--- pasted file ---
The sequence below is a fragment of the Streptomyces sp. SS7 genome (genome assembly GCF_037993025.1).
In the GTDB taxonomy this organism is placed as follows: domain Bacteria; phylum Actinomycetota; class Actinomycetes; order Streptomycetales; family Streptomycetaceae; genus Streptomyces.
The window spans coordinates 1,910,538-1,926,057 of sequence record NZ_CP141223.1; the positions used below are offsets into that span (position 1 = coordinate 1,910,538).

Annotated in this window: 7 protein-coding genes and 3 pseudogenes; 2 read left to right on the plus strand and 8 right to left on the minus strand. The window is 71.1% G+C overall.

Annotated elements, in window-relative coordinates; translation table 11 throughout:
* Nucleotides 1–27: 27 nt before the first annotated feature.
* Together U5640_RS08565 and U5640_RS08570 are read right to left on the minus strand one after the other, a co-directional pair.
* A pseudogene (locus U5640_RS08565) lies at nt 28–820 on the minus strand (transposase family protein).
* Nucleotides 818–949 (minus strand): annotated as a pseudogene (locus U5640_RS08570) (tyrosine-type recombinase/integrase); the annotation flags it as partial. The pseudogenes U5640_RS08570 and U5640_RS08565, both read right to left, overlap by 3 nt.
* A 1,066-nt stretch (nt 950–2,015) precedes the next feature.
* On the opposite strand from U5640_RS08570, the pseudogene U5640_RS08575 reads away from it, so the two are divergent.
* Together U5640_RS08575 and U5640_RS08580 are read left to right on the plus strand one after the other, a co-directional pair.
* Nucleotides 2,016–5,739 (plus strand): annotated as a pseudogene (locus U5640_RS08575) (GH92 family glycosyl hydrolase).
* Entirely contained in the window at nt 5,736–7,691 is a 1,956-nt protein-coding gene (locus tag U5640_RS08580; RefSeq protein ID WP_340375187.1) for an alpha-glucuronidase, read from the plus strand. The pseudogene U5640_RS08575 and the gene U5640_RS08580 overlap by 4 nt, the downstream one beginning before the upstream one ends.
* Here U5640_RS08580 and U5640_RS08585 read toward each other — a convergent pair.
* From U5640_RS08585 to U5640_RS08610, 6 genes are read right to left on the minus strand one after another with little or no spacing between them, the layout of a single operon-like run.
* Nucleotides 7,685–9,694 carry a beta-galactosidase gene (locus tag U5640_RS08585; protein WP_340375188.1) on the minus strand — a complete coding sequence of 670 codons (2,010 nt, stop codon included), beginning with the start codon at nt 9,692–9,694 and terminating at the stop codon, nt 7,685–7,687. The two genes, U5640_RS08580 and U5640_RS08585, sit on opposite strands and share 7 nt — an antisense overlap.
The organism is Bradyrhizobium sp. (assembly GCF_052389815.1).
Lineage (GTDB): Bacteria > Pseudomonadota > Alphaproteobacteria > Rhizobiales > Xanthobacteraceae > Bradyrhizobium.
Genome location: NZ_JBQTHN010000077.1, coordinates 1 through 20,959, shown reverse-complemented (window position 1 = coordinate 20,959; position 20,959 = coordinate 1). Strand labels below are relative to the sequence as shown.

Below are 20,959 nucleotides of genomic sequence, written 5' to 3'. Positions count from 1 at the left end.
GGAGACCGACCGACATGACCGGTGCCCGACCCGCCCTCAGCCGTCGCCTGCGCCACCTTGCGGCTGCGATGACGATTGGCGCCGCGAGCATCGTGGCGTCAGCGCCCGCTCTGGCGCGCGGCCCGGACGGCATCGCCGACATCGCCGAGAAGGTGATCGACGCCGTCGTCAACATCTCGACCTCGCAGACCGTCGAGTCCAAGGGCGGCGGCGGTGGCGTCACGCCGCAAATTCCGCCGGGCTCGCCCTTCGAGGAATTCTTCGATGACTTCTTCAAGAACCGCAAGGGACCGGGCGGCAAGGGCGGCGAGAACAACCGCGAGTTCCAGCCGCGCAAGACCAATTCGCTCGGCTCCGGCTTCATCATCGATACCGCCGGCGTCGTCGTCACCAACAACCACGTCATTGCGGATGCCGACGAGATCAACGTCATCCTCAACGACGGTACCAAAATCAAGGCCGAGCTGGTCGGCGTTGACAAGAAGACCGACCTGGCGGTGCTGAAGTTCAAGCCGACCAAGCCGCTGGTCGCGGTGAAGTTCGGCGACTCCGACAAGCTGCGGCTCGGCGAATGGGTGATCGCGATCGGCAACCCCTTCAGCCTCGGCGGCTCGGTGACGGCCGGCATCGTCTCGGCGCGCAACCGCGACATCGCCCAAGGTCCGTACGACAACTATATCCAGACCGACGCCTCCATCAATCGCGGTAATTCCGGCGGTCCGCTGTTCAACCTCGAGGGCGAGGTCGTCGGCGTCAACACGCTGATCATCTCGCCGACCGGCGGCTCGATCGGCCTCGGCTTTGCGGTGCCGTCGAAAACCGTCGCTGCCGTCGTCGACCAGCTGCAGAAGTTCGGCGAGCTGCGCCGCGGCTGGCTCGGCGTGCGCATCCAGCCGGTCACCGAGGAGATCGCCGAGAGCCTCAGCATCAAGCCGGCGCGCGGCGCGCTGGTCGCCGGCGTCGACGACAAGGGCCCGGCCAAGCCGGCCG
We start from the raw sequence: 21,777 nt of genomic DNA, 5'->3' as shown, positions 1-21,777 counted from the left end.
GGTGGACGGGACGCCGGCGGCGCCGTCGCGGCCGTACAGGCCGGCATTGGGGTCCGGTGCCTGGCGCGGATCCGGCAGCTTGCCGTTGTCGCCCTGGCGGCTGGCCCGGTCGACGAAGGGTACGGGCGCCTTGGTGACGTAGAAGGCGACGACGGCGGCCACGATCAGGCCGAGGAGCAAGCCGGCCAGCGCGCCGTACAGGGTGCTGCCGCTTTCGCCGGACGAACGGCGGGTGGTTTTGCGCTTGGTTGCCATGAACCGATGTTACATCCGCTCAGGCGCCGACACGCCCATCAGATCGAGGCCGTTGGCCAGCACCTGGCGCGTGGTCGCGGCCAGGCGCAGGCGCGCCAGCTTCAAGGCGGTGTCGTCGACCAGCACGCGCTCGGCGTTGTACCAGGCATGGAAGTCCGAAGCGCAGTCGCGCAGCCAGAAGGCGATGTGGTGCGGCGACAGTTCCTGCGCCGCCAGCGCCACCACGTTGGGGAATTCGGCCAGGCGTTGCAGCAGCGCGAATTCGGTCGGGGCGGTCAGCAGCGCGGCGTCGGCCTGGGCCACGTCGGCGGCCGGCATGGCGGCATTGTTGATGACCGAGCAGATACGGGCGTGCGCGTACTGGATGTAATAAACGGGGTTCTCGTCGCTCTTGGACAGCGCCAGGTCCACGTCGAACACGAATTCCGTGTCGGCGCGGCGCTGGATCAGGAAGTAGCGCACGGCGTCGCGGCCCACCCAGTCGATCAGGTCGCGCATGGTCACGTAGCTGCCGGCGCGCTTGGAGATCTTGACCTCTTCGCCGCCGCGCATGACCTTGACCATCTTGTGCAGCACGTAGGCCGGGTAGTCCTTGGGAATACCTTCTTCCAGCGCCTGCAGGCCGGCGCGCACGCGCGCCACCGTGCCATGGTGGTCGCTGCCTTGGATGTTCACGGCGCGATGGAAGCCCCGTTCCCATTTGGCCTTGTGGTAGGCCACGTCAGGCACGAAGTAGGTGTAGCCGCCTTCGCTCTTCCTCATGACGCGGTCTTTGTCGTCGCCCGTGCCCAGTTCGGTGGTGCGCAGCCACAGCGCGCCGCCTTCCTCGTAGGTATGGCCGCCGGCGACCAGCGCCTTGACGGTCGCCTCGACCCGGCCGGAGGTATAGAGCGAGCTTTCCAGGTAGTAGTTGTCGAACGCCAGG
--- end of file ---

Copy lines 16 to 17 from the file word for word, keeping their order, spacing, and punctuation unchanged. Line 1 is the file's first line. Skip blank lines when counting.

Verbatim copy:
* From U5640_RS08585 to U5640_RS08610, 6 genes are read right to left on the minus strand one after another with little or no spacing between them, the layout of a single operon-like run.
* Nucleotides 7,685–9,694 carry a beta-galactosidase gene (locus tag U5640_RS08585; protein WP_340375188.1) on the minus strand — a complete coding sequence of 670 codons (2,010 nt, stop codon included), beginning with the start codon at nt 9,692–9,694 and terminating at the stop codon, nt 7,685–7,687. The two genes, U5640_RS08580 and U5640_RS08585, sit on opposite strands and share 7 nt — an antisense overlap.